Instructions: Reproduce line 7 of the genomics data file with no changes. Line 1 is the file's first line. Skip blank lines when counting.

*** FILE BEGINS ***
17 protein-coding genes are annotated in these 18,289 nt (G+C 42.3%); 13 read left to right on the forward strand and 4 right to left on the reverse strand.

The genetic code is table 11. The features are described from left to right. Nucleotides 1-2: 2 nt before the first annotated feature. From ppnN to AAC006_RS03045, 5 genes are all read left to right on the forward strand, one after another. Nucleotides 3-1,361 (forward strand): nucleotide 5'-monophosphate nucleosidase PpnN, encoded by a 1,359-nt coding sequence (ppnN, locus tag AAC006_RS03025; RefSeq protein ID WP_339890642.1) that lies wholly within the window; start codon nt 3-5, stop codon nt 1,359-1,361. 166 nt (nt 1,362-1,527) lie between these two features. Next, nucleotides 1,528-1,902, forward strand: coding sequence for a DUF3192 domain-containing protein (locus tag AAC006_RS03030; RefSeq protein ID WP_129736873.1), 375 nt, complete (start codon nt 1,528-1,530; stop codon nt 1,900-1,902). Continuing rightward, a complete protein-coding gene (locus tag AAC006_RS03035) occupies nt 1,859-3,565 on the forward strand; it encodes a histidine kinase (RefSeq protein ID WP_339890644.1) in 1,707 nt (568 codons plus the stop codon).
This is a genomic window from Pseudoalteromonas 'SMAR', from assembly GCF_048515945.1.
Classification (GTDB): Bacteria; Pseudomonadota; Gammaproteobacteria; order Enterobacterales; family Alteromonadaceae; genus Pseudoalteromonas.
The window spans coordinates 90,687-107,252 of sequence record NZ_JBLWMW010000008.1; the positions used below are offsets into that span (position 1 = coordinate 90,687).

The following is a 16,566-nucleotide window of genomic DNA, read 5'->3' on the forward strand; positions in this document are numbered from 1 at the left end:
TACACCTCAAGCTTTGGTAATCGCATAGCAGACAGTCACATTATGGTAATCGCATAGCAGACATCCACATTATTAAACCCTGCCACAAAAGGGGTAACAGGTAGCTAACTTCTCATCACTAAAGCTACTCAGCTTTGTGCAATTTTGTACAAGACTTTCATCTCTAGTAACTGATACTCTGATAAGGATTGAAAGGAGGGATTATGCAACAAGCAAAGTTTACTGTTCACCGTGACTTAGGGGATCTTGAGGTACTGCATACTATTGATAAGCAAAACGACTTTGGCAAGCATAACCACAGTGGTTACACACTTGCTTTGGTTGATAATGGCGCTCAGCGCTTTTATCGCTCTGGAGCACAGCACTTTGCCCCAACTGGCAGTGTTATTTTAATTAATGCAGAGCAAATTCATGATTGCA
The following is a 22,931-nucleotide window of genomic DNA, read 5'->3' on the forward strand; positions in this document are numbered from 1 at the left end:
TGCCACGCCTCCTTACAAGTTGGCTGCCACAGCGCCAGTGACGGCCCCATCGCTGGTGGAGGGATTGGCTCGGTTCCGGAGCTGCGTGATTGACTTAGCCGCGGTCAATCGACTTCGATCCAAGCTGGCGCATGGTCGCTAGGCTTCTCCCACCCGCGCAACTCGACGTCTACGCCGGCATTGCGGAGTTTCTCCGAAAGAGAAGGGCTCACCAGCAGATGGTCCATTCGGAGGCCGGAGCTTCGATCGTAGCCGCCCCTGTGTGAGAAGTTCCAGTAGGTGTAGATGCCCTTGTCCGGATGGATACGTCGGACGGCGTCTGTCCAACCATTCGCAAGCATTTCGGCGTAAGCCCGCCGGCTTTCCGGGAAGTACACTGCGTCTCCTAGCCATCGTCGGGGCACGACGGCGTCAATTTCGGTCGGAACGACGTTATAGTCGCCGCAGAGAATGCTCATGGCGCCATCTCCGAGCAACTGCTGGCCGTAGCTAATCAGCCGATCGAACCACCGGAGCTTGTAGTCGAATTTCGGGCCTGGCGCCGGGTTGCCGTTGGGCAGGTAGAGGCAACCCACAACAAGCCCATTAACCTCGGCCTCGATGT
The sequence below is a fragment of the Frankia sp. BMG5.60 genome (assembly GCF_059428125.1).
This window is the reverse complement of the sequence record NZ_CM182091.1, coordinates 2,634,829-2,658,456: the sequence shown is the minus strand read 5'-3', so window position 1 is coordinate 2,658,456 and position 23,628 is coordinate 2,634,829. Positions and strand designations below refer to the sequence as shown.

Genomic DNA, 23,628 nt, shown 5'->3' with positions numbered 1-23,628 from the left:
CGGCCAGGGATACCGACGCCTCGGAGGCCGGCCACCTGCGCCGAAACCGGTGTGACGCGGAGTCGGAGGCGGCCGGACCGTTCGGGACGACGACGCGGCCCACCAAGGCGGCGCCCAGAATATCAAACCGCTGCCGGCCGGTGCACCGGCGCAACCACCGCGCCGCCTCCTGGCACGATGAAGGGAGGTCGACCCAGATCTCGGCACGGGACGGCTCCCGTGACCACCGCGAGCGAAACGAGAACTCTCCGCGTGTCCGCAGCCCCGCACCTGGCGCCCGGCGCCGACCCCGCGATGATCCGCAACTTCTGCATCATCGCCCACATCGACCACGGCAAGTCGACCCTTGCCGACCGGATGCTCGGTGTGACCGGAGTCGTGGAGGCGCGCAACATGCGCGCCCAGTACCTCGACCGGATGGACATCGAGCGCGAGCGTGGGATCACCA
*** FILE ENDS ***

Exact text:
TACACCTCAAGCTTTGGTAATCGCATAGCAGACAGTCACATTATGGTAATCGCATAGCAGACATCCACATTATTAAACCCTGCCACAAAAGGGGTAACAGGTAGCTAACTTCTCATCACTAAAGCTACTCAGCTTTGTGCAATTTTGTACAAGACTTTCATCTCTAGTAACTGATACTCTGATAAGGATTGAAAGGAGGGATTATGCAACAAGCAAAGTTTACTGTTCACCGTGACTTAGGGGATCTTGAGGTACTGCATACTATTGATAAGCAAAACGACTTTGGCAAGCATAACCACAGTGGTTACACACTTGCTTTGGTTGATAATGGCGCTCAGCGCTTTTATCGCTCTGGAGCACAGCACTTTGCCCCAACTGGCAGTGTTATTTTAATTAATGCAGAGCAAATTCATGATTGCA